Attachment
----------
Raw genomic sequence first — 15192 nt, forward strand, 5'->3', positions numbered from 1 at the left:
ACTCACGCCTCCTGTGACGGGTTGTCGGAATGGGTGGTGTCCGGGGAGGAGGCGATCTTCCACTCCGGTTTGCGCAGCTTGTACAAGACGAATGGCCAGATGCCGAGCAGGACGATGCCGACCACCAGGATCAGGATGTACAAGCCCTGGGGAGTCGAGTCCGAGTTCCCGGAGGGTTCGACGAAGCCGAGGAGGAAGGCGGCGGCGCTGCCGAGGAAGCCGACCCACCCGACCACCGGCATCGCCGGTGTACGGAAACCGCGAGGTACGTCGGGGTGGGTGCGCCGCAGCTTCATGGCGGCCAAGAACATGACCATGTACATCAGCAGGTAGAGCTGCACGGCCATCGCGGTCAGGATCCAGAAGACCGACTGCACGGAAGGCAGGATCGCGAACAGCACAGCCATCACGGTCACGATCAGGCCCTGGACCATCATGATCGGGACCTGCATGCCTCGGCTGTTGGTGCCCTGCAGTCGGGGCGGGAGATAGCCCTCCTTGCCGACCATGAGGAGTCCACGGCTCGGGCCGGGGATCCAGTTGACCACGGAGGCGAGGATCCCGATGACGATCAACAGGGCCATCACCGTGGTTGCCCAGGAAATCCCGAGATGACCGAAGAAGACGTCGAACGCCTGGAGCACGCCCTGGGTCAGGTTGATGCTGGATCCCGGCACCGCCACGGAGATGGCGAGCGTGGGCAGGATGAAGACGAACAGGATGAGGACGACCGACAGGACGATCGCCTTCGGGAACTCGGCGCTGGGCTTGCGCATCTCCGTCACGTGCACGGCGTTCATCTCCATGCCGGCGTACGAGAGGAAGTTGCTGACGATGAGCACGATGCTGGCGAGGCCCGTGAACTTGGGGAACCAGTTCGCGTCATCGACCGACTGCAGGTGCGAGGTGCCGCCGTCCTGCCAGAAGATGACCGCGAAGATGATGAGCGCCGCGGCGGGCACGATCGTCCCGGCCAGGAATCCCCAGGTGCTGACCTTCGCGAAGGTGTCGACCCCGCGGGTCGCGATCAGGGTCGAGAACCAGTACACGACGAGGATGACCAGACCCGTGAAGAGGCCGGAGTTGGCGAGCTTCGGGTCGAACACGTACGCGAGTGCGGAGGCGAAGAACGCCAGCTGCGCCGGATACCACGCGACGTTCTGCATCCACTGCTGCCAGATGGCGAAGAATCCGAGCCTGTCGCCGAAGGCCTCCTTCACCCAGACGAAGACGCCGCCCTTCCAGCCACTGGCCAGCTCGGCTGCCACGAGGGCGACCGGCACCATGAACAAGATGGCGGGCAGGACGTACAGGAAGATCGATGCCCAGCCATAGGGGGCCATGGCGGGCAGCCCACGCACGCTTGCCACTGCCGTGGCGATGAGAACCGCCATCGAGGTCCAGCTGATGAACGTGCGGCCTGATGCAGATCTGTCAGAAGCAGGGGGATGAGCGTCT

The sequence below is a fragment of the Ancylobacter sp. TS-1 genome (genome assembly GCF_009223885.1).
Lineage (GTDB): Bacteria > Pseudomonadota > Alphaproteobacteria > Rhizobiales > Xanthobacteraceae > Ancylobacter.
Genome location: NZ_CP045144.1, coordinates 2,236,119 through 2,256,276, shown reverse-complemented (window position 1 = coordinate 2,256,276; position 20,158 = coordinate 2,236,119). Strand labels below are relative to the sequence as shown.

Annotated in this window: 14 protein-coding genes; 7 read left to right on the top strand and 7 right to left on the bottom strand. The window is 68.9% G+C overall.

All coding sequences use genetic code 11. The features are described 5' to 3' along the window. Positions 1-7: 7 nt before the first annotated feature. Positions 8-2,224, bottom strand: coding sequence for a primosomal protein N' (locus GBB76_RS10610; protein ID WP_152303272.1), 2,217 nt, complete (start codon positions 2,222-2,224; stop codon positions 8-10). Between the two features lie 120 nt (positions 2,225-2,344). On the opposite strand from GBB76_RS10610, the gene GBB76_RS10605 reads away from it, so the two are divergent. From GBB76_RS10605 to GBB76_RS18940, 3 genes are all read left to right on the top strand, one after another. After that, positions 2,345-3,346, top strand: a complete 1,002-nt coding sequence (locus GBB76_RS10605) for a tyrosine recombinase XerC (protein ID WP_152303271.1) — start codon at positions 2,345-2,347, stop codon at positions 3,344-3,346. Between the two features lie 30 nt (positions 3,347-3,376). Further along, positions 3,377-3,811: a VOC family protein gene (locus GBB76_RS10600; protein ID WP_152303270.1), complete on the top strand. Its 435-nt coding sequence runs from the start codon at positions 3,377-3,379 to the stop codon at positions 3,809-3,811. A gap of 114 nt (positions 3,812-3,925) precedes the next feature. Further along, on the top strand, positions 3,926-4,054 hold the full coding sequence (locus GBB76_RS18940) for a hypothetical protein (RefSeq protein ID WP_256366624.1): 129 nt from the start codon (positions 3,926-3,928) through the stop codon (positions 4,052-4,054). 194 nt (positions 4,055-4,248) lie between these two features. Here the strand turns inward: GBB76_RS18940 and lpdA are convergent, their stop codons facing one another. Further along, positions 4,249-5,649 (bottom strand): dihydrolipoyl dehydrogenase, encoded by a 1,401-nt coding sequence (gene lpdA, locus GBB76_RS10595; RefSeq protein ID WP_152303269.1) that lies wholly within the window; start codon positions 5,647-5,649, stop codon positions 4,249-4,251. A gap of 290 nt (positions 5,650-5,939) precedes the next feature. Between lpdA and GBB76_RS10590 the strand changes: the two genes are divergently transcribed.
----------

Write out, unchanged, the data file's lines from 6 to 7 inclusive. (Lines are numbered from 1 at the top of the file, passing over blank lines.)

Annotated in this window: 14 protein-coding genes; 7 read left to right on the top strand and 7 right to left on the bottom strand. The window is 68.9% G+C overall.

All coding sequences use genetic code 11. The features are described 5' to 3' along the window. Positions 1-7: 7 nt before the first annotated feature. Positions 8-2,224, bottom strand: coding sequence for a primosomal protein N' (locus GBB76_RS10610; protein ID WP_152303272.1), 2,217 nt, complete (start codon positions 2,222-2,224; stop codon positions 8-10). Between the two features lie 120 nt (positions 2,225-2,344). On the opposite strand from GBB76_RS10610, the gene GBB76_RS10605 reads away from it, so the two are divergent. From GBB76_RS10605 to GBB76_RS18940, 3 genes are all read left to right on the top strand, one after another. After that, positions 2,345-3,346, top strand: a complete 1,002-nt coding sequence (locus GBB76_RS10605) for a tyrosine recombinase XerC (protein ID WP_152303271.1) — start codon at positions 2,345-2,347, stop codon at positions 3,344-3,346. Between the two features lie 30 nt (positions 3,347-3,376). Further along, positions 3,377-3,811: a VOC family protein gene (locus GBB76_RS10600; protein ID WP_152303270.1), complete on the top strand. Its 435-nt coding sequence runs from the start codon at positions 3,377-3,379 to the stop codon at positions 3,809-3,811. A gap of 114 nt (positions 3,812-3,925) precedes the next feature. Further along, on the top strand, positions 3,926-4,054 hold the full coding sequence (locus GBB76_RS18940) for a hypothetical protein (RefSeq protein ID WP_256366624.1): 129 nt from the start codon (positions 3,926-3,928) through the stop codon (positions 4,052-4,054). 194 nt (positions 4,055-4,248) lie between these two features. Here the strand turns inward: GBB76_RS18940 and lpdA are convergent, their stop codons facing one another. Further along, positions 4,249-5,649 (bottom strand): dihydrolipoyl dehydrogenase, encoded by a 1,401-nt coding sequence (gene lpdA, locus GBB76_RS10595; RefSeq protein ID WP_152303269.1) that lies wholly within the window; start codon positions 5,647-5,649, stop codon positions 4,249-4,251. A gap of 290 nt (positions 5,650-5,939) precedes the next feature. Between lpdA and GBB76_RS10590 the strand changes: the two genes are divergently transcribed.